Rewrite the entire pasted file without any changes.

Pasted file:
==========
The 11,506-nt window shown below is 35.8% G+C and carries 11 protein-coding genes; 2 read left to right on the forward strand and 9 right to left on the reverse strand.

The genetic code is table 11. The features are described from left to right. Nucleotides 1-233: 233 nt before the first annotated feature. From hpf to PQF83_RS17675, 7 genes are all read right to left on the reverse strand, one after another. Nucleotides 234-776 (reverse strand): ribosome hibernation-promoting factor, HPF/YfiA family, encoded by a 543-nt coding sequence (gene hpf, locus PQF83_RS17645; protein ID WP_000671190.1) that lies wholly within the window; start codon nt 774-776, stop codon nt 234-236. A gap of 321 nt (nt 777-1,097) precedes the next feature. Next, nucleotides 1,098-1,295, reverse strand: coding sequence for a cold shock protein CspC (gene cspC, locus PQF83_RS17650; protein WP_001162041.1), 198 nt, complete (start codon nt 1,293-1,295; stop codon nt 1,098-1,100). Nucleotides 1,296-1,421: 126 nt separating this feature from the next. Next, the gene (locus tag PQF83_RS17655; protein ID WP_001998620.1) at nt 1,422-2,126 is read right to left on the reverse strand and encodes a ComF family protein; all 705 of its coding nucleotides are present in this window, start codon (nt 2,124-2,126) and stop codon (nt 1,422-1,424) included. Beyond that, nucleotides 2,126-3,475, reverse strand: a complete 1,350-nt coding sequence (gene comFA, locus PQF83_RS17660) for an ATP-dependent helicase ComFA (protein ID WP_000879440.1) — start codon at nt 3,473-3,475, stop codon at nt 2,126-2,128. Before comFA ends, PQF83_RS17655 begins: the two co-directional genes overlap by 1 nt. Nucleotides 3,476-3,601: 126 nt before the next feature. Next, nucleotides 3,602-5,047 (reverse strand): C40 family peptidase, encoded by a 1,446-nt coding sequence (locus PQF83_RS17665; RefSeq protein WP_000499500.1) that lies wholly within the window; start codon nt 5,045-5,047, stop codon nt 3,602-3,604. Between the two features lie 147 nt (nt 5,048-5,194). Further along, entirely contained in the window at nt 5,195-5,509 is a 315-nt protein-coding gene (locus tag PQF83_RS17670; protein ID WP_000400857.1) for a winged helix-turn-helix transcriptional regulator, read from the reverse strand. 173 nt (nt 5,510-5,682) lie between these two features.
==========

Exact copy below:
The 11,506-nt window shown below is 35.8% G+C and carries 11 protein-coding genes; 2 read left to right on the forward strand and 9 right to left on the reverse strand.

The genetic code is table 11. The features are described from left to right. Nucleotides 1-233: 233 nt before the first annotated feature. From hpf to PQF83_RS17675, 7 genes are all read right to left on the reverse strand, one after another. Nucleotides 234-776 (reverse strand): ribosome hibernation-promoting factor, HPF/YfiA family, encoded by a 543-nt coding sequence (gene hpf, locus PQF83_RS17645; protein ID WP_000671190.1) that lies wholly within the window; start codon nt 774-776, stop codon nt 234-236. A gap of 321 nt (nt 777-1,097) precedes the next feature. Next, nucleotides 1,098-1,295, reverse strand: coding sequence for a cold shock protein CspC (gene cspC, locus PQF83_RS17650; protein WP_001162041.1), 198 nt, complete (start codon nt 1,293-1,295; stop codon nt 1,098-1,100). Nucleotides 1,296-1,421: 126 nt separating this feature from the next. Next, the gene (locus tag PQF83_RS17655; protein ID WP_001998620.1) at nt 1,422-2,126 is read right to left on the reverse strand and encodes a ComF family protein; all 705 of its coding nucleotides are present in this window, start codon (nt 2,124-2,126) and stop codon (nt 1,422-1,424) included. Beyond that, nucleotides 2,126-3,475, reverse strand: a complete 1,350-nt coding sequence (gene comFA, locus PQF83_RS17660) for an ATP-dependent helicase ComFA (protein ID WP_000879440.1) — start codon at nt 3,473-3,475, stop codon at nt 2,126-2,128. Before comFA ends, PQF83_RS17655 begins: the two co-directional genes overlap by 1 nt. Nucleotides 3,476-3,601: 126 nt before the next feature. Next, nucleotides 3,602-5,047 (reverse strand): C40 family peptidase, encoded by a 1,446-nt coding sequence (locus PQF83_RS17665; RefSeq protein WP_000499500.1) that lies wholly within the window; start codon nt 5,045-5,047, stop codon nt 3,602-3,604. Between the two features lie 147 nt (nt 5,048-5,194). Further along, entirely contained in the window at nt 5,195-5,509 is a 315-nt protein-coding gene (locus tag PQF83_RS17670; protein ID WP_000400857.1) for a winged helix-turn-helix transcriptional regulator, read from the reverse strand. 173 nt (nt 5,510-5,682) lie between these two features.